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Captain Nihilist Responds To the State of The Webcomics Union

Just yesterday, Jeph Jacques of Questionable Content released his State of the Webcomics Union.

This is the democratic response.

Most of the stuff written was of the “Rah Rah Webcomics” variety like you see below:

• There are a lot more of us, and we’re a lot bigger now.

• The level of art has gotten a lot better. Part of this is old hands getting better at drawing, part of it is people with actual training in the visual arts getting into the medium. I’m glad I started QC when I did, I’d be hell of intimidated trying to start off now with my ‘03 art skills. On the flipside of this, some of the very most popular comics have the most basic art (XKCD, Cyanide & Happiness, etc.) so maybe it doesn’t matter so much?

• There seems to be less “drama” going around. I think this is mainly because the more popular creators have wised up to smaller folks tryin’ to troll them, and a lot of the old-school internet jerks have pretty much wrecked their reputations by bein’ internet jerks. I hope this trend continues, I do not miss “flame wars” and “rude folks” at all.

• The sky is still the limit. We’re nowhere near saturation as far as potential audience goes. Back in 2003 I thought there would NEVER EVER be another webcomic anywhere near as popular as Penny Arcade. Now we’ve got XKCD and Cyanide & Happiness who are either as big or bigger. Anybody who thinks we’re all competing for some fixed amount of potential readers is completely mistaken. It’s not a zero-sum game, which is great because it means there’s plenty of room for everybody, new folks and old hands alike, to grow!

As another blogger once pointed out, I’m not really that in tune with the “webcomic community,” so I have no idea whether he above is true or not. Jeph has been around longer, so maybe he knows the score. However, one point ruffled me a little:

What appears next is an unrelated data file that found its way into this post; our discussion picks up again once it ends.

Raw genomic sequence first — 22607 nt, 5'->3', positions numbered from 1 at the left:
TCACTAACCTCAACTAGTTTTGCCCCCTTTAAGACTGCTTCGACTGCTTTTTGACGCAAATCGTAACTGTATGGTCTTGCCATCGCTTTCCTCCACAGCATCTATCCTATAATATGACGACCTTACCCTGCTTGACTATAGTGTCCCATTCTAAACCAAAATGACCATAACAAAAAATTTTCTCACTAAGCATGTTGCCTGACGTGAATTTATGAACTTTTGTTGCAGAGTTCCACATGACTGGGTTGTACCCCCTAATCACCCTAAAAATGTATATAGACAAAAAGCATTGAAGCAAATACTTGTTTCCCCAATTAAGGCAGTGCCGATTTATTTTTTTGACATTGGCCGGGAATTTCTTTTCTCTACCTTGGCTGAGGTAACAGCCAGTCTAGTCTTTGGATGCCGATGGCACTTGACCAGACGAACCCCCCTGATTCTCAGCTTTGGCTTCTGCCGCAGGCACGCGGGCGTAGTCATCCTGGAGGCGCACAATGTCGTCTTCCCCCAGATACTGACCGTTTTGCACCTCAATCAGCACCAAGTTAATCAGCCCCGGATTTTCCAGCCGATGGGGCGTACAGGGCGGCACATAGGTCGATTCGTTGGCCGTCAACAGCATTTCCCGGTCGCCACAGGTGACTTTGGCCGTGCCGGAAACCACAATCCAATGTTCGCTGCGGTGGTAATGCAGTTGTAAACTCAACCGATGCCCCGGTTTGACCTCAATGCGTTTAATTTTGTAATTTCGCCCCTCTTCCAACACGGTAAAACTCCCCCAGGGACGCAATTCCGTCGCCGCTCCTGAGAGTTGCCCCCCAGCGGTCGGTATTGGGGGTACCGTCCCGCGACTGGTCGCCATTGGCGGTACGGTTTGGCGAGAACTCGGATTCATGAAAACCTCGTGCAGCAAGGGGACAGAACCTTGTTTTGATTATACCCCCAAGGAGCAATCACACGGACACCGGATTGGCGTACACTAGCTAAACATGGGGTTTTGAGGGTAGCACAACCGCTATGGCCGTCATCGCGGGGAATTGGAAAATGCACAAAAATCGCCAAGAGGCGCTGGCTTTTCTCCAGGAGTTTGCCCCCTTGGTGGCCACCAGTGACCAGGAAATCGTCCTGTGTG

• The idea of critical analysis of webcomics has largely died out. Sure, people still blog about webcomics and “review” them and stuff, but it’s become a tiny, tiny niche sector. I think this is mainly because there’s not a whole lot of point to reviewing something anybody can go look at for free and make up their own mind about! Is this a good thing? I have no idea.

OK, I’ve only been running this site for a little over 2 years now. I have no idea if there was some sort of Golden Age of Webcomic Criticism that I missed out on. Maybe there was a fantastic era where webcomic critics were served the finest wine at convention and given the choice cuts of meats, but are now forced to live in tiny little hovels ever since the bottom of the webcomic criticism bubble burst and are now forced to toil in a tiny, tiny niche sector. Frankly, when I started blogging, I had the impression that Eric Burns of Websnark was pretty much the only game in town. Sure, his output is pretty much nil lately. But I think it’s a bit of stretch to say that webcomic criticism has largely died out because Websnark is, for the most part, dead.

But “a tiny, tiny nice sector”?

Here’s a quick rundown of a few I’m familiar with.